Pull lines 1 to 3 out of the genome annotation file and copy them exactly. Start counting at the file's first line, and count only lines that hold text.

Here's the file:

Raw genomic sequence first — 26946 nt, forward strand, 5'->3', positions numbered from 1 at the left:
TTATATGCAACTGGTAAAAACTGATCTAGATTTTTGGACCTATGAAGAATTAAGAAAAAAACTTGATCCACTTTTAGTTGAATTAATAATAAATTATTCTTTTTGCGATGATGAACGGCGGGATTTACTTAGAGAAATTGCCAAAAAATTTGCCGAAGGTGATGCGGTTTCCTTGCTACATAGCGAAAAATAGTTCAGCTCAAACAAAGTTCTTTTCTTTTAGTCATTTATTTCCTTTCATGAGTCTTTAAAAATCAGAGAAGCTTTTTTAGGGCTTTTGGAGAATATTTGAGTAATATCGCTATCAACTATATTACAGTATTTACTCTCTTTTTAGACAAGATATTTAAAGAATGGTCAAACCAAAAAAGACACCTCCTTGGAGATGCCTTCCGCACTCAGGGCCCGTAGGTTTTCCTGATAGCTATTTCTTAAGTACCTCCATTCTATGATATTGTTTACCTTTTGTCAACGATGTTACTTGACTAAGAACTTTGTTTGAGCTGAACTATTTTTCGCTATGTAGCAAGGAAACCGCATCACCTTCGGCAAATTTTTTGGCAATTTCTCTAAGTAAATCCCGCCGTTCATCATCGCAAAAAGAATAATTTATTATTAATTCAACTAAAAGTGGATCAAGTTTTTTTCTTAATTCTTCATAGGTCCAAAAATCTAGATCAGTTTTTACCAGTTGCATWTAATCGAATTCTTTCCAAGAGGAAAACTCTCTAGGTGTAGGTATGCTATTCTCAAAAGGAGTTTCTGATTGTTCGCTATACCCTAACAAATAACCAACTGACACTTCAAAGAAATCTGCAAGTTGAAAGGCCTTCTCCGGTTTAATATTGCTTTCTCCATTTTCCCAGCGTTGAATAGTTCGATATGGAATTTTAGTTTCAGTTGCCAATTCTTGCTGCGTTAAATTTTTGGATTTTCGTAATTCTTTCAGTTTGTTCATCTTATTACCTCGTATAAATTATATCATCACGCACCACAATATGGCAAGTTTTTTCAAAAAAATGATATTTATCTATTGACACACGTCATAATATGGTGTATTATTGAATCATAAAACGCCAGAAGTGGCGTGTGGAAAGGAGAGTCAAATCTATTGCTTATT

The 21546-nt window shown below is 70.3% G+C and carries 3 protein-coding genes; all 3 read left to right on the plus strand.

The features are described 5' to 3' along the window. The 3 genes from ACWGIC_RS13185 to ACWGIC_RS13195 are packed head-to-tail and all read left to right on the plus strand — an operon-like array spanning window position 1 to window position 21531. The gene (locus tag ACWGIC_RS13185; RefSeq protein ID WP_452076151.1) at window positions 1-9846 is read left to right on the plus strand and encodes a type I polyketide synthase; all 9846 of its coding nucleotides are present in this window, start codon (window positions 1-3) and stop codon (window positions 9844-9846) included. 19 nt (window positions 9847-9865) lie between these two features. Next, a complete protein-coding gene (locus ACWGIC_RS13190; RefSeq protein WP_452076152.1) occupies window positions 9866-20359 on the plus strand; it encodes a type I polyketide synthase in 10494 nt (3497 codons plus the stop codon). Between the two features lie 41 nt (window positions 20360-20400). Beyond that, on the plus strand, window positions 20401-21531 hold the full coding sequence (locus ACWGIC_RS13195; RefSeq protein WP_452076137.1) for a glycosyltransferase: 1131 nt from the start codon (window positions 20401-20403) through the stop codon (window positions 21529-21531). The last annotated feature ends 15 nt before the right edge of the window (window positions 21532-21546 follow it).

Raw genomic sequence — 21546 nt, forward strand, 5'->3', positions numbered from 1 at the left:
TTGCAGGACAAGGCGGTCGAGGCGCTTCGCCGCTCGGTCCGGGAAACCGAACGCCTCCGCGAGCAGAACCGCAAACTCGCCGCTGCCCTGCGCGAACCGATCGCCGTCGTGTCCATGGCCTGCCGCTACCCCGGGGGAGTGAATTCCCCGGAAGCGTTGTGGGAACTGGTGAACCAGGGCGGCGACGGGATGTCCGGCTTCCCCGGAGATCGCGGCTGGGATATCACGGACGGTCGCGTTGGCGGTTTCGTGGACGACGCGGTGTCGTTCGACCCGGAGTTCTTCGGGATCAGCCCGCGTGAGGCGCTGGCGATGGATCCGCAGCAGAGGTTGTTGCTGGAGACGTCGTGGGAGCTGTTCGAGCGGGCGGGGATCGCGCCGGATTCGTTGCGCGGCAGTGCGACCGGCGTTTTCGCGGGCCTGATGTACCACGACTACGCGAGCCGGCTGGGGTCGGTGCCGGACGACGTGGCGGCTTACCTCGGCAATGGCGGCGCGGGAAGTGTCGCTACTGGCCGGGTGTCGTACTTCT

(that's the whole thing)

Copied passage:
Raw genomic sequence first — 26946 nt, forward strand, 5'->3', positions numbered from 1 at the left:
TTATATGCAACTGGTAAAAACTGATCTAGATTTTTGGACCTATGAAGAATTAAGAAAAAAACTTGATCCACTTTTAGTTGAATTAATAATAAATTATTCTTTTTGCGATGATGAACGGCGGGATTTACTTAGAGAAATTGCCAAAAAATTTGCCGAAGGTGATGCGGTTTCCTTGCTACATAGCGAAAAATAGTTCAGCTCAAACAAAGTTCTTTTCTTTTAGTCATTTATTTCCTTTCATGAGTCTTTAAAAATCAGAGAAGCTTTTTTAGGGCTTTTGGAGAATATTTGAGTAATATCGCTATCAACTATATTACAGTATTTACTCTCTTTTTAGACAAGATATTTAAAGAATGGTCAAACCAAAAAAGACACCTCCTTGGAGATGCCTTCCGCACTCAGGGCCCGTAGGTTTTCCTGATAGCTATTTCTTAAGTACCTCCATTCTATGATATTGTTTACCTTTTGTCAACGATGTTACTTGACTAAGAACTTTGTTTGAGCTGAACTATTTTTCGCTATGTAGCAAGGAAACCGCATCACCTTCGGCAAATTTTTTGGCAATTTCTCTAAGTAAATCCCGCCGTTCATCATCGCAAAAAGAATAATTTATTATTAATTCAACTAAAAGTGGATCAAGTTTTTTTCTTAATTCTTCATAGGTCCAAAAATCTAGATCAGTTTTTACCAGTTGCATWTAATCGAATTCTTTCCAAGAGGAAAACTCTCTAGGTGTAGGTATGCTATTCTCAAAAGGAGTTTCTGATTGTTCGCTATACCCTAACAAATAACCAACTGACACTTCAAAGAAATCTGCAAGTTGAAAGGCCTTCTCCGGTTTAATATTGCTTTCTCCATTTTCCCAGCGTTGAATAGTTCGATATGGAATTTTAGTTTCAGTTGCCAATTCTTGCTGCGTTAAATTTTTGGATTTTCGTAATTCTTTCAGTTTGTTCATCTTATTACCTCGTATAAATTATATCATCACGCACCACAATATGGCAAGTTTTTTCAAAAAAATGATATTTATCTATTGACACACGTCATAATATGGTGTATTATTGAATCATAAAACGCCAGAAGTGGCGTGTGGAAAGGAGAGTCAAATCTATTGCTTATT

The 21546-nt window shown below is 70.3% G+C and carries 3 protein-coding genes; all 3 read left to right on the plus strand.